[sf-lug] GNU Denemo chokes a dual core 2 GB server at the school

Kristian Erik Hermansen kristian.hermansen at gmail.com
Tue Sep 25 01:55:42 PDT 2007

I implemented Edubuntu at my University on some older hardware.  I
would say that I was satisfied with it up until about 10 clients.
After that, you have to remember that all tasks are occurring on the
central server, not on the end-points.  If you would like to utilize
the hardware of the end-points, let me suggest using Diskless Remote
Boot Linux (DRBL) or LTSP in fat-client mode.  This will allow you to
offload the processing to the clients, and not the main server.  I
assume your are encountering a sharing problem with the sound device
between all the computers.  Remember that standard LTSP (Edubuntu)
only forwards the Xorg traffic to the clients via a secured
connection, and that all operations are happening on the central
server.  Thus, if one resource gets contention on the server, all
client swill degrade as well...


On 9/24/07, Christian Einfeldt <einfeldt at gmail.com> wrote:
> hi
> Here is the next issue for our public middle school project.  And it is
> actually part of a recurring theme, it seems:  why is our linux lab lagging,
> when most people think that it should be able to handle what we are throwing
> at it.  My question is fairly long to explain, but simple to summarize:  why
> are we experiencing delays in playing music compositions using GNU Denemo
> under Edubuntu over a GB network that should be performing better, and what
> can we do to solve the problem without spending any money?
> As most of you know from reading this list, I am a volunteer supporting a
> public middle school with FOSS.  We have a brand new dual core server with 2
> GB of RAM whose only purpose in life is to support 24 chubby clients running
> edubuntu.  The thin clients have at least 256 MB of RAM, and most of them
> have swap space on their hard drive also, although some of them are true
> thin clients in that the hd has no swap and is basically a vestige.  I am
> told that we have a gigabyte network.  The server feeds the signal to the
> first 18 clients through one GB switch, and then that switch feeds another
> identical switch with services about 6 more clients.
> Our problem is that when we use GNU Denemo to play the short little
> compositions that the students write in class, we can have only one student
> play his / her composition at a time or the system is choked, meaning that
> it lags.  More specifically, all of the students find that their GNOME
> desktops are almost completely non-responsive to the mouse.  The mouse still
> moves, but programs launch very slowly for about 5 mins, at which time the
> choke point is presumably cleared, and then one student can again play his /
> her composition.  It might be possible for, say, 2 students or maybe even
> three students to play their music; but we don't know where that stress
> point is.
> And, in some ways, it doesn't even make sense to slowly add students and
> have them play music, simply because some people who have heard of this
> problem in passing furrow their brow and say that we shouldn't be having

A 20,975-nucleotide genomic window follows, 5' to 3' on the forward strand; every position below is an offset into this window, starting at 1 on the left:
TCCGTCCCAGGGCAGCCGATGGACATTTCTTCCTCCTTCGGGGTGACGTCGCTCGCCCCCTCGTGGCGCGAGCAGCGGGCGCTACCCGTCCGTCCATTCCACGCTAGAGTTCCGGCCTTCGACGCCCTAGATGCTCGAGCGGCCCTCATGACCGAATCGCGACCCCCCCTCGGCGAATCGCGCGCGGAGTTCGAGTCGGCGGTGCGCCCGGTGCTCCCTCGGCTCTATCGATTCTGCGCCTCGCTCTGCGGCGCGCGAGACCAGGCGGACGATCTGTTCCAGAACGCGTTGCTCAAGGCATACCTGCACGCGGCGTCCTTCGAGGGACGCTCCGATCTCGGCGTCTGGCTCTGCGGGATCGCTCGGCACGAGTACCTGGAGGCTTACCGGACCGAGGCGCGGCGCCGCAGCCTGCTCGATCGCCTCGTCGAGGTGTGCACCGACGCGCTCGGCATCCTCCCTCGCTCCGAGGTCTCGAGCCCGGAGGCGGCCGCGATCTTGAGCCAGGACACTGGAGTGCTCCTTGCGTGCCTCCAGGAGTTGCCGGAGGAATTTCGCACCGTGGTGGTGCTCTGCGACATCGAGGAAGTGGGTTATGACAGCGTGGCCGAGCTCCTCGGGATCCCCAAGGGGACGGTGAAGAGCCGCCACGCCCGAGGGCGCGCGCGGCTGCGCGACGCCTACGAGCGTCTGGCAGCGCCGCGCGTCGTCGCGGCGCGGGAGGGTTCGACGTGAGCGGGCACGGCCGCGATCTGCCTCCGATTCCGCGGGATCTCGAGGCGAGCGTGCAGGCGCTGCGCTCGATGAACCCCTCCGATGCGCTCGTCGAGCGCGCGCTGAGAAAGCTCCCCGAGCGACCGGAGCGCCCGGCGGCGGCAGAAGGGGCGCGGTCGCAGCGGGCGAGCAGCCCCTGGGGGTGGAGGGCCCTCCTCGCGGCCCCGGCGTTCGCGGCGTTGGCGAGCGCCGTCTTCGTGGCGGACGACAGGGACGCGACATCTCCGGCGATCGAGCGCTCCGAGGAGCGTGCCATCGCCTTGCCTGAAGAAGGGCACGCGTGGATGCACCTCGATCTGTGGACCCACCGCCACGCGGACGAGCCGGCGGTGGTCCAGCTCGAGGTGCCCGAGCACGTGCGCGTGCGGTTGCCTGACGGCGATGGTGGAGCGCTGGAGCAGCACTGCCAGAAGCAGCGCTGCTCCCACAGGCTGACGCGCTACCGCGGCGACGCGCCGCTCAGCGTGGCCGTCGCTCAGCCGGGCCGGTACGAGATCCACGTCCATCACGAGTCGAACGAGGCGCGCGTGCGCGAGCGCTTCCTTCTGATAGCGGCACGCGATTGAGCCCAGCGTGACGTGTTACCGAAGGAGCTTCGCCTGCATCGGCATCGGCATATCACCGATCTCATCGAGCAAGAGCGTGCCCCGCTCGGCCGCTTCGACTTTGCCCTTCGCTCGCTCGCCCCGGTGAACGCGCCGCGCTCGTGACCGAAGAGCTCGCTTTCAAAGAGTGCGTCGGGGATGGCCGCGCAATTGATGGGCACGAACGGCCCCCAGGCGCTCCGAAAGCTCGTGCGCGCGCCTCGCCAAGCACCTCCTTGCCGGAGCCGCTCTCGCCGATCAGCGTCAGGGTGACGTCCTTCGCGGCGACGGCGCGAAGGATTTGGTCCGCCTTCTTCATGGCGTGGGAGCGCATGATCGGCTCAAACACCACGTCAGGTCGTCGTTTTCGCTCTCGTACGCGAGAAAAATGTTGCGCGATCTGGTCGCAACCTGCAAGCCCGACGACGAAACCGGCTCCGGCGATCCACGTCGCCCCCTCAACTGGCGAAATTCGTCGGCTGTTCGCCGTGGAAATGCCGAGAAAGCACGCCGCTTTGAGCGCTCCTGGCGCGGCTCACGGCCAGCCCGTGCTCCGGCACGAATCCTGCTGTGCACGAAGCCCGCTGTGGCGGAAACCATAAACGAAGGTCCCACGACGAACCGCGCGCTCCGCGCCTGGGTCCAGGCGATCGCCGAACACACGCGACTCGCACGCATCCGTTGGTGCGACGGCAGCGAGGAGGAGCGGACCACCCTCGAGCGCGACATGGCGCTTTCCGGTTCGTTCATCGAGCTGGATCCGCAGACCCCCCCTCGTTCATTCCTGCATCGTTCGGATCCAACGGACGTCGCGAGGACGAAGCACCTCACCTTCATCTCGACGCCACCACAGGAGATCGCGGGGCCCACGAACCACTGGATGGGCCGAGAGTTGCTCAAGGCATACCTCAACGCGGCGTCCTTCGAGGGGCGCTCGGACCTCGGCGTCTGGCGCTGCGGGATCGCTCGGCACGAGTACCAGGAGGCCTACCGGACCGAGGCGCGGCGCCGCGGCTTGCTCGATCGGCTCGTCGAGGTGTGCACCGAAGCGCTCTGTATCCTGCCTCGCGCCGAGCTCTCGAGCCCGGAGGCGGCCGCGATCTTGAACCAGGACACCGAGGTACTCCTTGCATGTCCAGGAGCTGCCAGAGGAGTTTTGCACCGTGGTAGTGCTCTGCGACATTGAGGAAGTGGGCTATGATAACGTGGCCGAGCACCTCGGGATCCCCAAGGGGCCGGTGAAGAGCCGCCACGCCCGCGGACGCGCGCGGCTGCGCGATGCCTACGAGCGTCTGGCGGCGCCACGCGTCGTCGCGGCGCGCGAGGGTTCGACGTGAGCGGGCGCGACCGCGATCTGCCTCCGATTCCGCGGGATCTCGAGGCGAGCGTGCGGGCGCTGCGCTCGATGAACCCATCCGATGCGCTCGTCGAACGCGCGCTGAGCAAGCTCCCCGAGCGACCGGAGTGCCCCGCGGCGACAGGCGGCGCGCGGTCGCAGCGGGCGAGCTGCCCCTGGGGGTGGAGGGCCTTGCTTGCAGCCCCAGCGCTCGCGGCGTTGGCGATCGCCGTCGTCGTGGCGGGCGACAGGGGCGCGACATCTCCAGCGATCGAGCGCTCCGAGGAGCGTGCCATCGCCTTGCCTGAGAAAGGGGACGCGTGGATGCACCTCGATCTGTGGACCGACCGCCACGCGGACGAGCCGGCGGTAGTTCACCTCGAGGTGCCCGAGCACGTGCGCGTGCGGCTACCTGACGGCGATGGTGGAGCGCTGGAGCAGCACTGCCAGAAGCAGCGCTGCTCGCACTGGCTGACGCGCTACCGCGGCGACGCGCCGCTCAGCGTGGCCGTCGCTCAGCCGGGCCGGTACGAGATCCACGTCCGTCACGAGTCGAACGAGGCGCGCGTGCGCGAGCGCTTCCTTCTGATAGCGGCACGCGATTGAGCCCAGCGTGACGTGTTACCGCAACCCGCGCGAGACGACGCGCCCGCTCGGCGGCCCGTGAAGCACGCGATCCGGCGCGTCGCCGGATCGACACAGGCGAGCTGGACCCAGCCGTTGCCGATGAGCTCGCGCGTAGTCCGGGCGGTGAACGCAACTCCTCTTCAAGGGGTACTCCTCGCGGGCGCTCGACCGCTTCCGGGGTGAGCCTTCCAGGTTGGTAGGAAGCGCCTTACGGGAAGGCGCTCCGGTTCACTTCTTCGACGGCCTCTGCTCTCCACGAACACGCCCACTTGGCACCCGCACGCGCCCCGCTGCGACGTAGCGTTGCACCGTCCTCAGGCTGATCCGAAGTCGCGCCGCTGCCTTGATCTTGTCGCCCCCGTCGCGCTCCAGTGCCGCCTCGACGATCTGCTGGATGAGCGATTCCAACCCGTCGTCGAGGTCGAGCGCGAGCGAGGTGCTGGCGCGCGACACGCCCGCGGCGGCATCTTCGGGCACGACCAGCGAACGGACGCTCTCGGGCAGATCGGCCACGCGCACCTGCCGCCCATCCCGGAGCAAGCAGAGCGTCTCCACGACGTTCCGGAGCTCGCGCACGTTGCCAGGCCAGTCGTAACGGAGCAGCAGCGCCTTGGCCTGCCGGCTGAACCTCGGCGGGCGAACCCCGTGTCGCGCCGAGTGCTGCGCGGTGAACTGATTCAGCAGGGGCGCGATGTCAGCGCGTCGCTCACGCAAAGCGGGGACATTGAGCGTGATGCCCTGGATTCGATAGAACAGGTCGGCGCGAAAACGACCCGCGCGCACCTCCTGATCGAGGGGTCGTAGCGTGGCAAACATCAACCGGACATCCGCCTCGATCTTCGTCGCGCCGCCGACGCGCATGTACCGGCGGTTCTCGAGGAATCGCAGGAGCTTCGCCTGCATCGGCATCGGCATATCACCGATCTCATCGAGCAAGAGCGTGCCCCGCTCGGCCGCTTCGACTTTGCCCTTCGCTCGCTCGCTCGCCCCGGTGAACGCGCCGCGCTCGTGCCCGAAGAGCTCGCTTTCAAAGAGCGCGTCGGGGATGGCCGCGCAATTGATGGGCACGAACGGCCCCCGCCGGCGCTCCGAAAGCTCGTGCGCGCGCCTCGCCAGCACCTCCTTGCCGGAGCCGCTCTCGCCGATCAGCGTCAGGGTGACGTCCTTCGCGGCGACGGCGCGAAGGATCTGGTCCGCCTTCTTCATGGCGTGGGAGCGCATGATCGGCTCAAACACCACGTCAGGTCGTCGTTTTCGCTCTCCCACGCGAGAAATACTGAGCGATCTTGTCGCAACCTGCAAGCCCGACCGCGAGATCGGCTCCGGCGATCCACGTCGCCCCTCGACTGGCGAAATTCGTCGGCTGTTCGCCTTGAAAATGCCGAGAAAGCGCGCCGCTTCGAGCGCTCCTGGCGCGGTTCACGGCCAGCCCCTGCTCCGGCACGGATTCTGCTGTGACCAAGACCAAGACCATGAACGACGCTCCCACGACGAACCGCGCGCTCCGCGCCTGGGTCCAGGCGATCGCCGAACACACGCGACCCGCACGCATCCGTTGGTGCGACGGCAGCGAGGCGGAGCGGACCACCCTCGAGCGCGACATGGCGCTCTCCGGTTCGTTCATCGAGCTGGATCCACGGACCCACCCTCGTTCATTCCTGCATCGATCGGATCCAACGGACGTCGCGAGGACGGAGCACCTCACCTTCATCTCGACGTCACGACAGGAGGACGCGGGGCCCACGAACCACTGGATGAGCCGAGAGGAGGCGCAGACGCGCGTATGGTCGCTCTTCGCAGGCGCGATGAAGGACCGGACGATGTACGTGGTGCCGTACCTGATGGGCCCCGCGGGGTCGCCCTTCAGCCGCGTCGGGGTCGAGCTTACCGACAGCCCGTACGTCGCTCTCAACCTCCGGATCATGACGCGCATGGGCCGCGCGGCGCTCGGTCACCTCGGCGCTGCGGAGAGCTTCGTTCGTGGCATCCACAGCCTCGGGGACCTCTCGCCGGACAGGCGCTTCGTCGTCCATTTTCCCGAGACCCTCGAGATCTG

> these problems.
> We are, of course, going to be trying to get more RAM in the clients; and
> swap for all of the clients; and we have thought of running GNU Denomo
> natively on each of the clients by booting them as stand alone work
> stations.
> For those of you who are familiar with the school, you can stop reading
> here, because what follows is basic data about the school, and you probably
> don't need to read it again.
> >>>>>>>>>>>>>>>>>>>>>>>>>>>>>>>
> This inner city school has absolutely no budget for a real tech support
> person, and all of the teachers already are at work by 6:50 a.m., and they
> usually stay until 6:30 p.m., and then each of the teachers is expected to
> be available to field phone calls at home until 8 p.m.  All of this might
> sound kind of drastic, but our students typically come to this school of 290
> students under-performing their grade level by 2 grade levels, but leave the
> school as 8th graders typically performing at or above grade level.
> Seventy-five (75%) of our students come from households below the federal
> poverty guidelines.  65% of our students are African American; 17% are
> Latino; 10% are Asian; and 8% are Caucasian.  Despite the life challenges
> facing our students, last year our students tested in first place (as a
> student body) based on standardized testing.  So this school is succeeding
> in many ways, but they are really struggling in terms of technology, and
> that is all because of funding shortfalls.
> Coincidentally, the students spend no time here on Windows boxes, except for
> occasionally random Internet browsing on a teacher's Windows box.  But that
> is the exception, because, as you can imagine, the teachers don't want the
> students accessing their computers.  So when the students are not in the
> lab, they are using PClinuxOS boxes in several of the classrooms to do their
> Internet research.
> Overall, this school is making miracles with no funding.  I am hoping to
> move the whole school to FOSS eventually, but of course there is still a lot
> of work to be done.  Thus far, the music teacher is fairly impressed with
> the ability of students to compose music on GNU Denemo, but she would just
> like to be able to have all of the students listen to their compositions at
> the same time.  Typically, these compositions are no more than, say, 6 or 10
> bars long, just enough to get the students familiar with the basics of
> scales, rests, note duration, tempo, beat, etc.  Just the basics.
> Thanks in advance for the help.
> --
> Christian Einfeldt,
> Producer, The Digital Tipping Point
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Kristian Erik Hermansen

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